Postie Alan Green joked with his regular customers that he was the Royal Mail’s ‘poster boy’ when The Chronicle joined him for a feature about the Christmas post.
Alan is one of 235 operational postal grades, a postman in old language, based at Chester Delivery Office, whose bags are currently bulging thanks to festive cards and parcels. Last year, across the UK as a whole the Royal Mail handled 115m parcels in the month of December – peaking at more than 10m on the busiest day.
These days Alan, who has worked for the Royal Mail for 30 years, delivers in the city centre using a contraption on wheels that he affectionately refers to as “Dolly the trolley’. The days of postal workers getting bad backs due to humping around heavy sacks are long gone thanks to strict health and safety rules.
Alan, 47, who lives in Saltney with wife Cathy and their sons Michael, 16, and Thomas, 15, enjoys the interaction with the public even if he isn’t always the most welcome sight.
“The manager of the convenience store in Brook Street used to call me ‘Bill’ because that’s all I ever brought him,” said Alan, who wears shorts on his round, even in the depths of December, and only owns two pairs of trousers.
“I have a white pair for weddings and a dark pair for funerals.”
When The Chronicle joined Alan on his Christmas round, he attracted friendly heckling from customers puzzled to see him being followed by a photographer and a journalist wearing high vis Royal Mail orange jackets. ”Oi postie! Are you being followed today?”
“I’m being followed by the press,” he responded, close to the Nice ‘n’ Naughty shop, where he also delivers.
“My youngest lad, who goes to St David’s High School, told his mates ‘My dad goes in Nice ‘n’ Naughty every day’ without telling them I’m a postman.”
Alan followed in the footsteps of his late father Reginald who was a postman for more than 39 years and even worked out of the same office as him.
“It was a case of, if it’s good enough for my dad, it’s good enough for me,” said Alan, a keen cyclist, like his son Thomas, who said the camaraderie at the office was a plus point. “We all work together. We look after each other.”
The Chester Mail Centre, on Chester West Employment Park, which sorts the mail for Chester, North Wales and Wirral, has taken on extra staff to deal with the Christmas rush. And the delivery office in Station Road, which primarily deals with ensuring Chester post completes the final mile of its journey, is also geared up to coping with the avalanche of extra cards and parcels.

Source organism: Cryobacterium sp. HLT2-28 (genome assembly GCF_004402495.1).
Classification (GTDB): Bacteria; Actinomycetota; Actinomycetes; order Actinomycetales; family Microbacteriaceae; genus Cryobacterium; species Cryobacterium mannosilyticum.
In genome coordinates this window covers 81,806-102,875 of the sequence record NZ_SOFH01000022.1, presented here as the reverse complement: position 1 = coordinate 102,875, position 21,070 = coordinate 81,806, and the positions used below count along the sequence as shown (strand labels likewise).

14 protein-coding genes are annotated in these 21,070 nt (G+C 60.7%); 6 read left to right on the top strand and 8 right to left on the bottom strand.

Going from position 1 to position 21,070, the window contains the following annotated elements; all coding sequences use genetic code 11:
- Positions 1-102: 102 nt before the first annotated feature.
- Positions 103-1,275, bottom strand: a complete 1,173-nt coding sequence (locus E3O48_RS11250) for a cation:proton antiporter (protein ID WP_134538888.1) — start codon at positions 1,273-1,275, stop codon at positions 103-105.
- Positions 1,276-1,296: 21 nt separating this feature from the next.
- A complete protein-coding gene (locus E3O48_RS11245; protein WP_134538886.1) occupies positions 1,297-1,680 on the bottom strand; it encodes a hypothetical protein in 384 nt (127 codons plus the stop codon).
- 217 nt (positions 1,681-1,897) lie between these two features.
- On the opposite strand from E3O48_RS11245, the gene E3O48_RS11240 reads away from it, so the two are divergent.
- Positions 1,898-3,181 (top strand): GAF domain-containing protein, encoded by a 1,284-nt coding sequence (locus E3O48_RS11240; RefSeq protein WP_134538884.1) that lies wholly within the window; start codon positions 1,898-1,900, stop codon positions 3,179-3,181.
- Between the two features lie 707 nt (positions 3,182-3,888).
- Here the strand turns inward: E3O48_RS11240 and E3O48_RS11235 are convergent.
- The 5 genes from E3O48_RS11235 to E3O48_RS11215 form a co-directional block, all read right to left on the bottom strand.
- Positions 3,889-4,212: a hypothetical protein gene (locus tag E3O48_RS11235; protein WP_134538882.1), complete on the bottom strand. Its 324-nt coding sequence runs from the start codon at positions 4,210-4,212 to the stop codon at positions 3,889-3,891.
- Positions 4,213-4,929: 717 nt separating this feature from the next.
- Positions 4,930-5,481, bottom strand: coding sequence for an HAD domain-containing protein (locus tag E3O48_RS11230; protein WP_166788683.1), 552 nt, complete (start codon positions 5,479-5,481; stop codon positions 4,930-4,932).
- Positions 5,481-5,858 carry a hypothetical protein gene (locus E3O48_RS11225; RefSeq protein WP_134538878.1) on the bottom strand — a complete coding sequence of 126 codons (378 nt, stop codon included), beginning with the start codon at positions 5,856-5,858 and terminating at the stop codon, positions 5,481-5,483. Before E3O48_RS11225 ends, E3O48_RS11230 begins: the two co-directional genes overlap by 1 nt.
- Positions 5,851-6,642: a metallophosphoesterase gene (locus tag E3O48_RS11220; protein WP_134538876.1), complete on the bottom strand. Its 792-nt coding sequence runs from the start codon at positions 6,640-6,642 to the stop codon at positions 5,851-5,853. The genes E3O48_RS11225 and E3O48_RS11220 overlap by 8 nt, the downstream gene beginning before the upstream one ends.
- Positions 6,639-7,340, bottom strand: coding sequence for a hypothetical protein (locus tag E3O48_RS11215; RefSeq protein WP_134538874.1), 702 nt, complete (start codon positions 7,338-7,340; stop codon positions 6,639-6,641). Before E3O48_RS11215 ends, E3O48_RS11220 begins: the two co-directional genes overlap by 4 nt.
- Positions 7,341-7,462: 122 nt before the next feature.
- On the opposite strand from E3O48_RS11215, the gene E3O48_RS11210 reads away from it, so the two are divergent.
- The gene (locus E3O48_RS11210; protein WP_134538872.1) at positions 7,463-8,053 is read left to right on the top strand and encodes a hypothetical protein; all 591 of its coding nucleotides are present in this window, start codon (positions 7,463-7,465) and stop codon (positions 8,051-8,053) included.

Scanners read even hand-written addresses to help sort the mail into the order in which it will be delivered, unless it is ‘spider writing,’ jokes delivery officer manager Richard Thomas. He said there was no ‘them and us’ at the delivery office in 2014. “We understand what working together means,” added Richard, who has seen many changes during his 25 years in the business, including the part-privatisation of the company. Working in such a commercially tough environment must be hard but he accepts ‘competition is good’.
Lee Fennell, assistant delivery office manager, said the traditional Christmas card was surviving the online age and the rumoured death of snail-mail had been ‘greatly exaggerated’ despite the advent of email.
“It’s probably opened up a whole new market, explained Lee, who pointed to the growth of eBay. “Parcels are a major part of our business and will be a major part of what we hope will be a successful future.”
Even with all the technology at their disposal, it’s nice to know the human touch is still part and parcel (pardon the pun) of what they do.
“We’ve got an item we are chasing round the building. It’s simply addressed to ‘The Rectory, Chester’ and we are trying to find where it is,” added Lee, who has worked for Royal Mail for 20 years.
Royal Mail’s last recommended posting dates for the UK are: Saturday December 20 - First Class, Thursday, December 18 - Second Class and Monday December 22 - Special Delivery Guaranteed. For further information, visit: www.royalmail.com/greetings.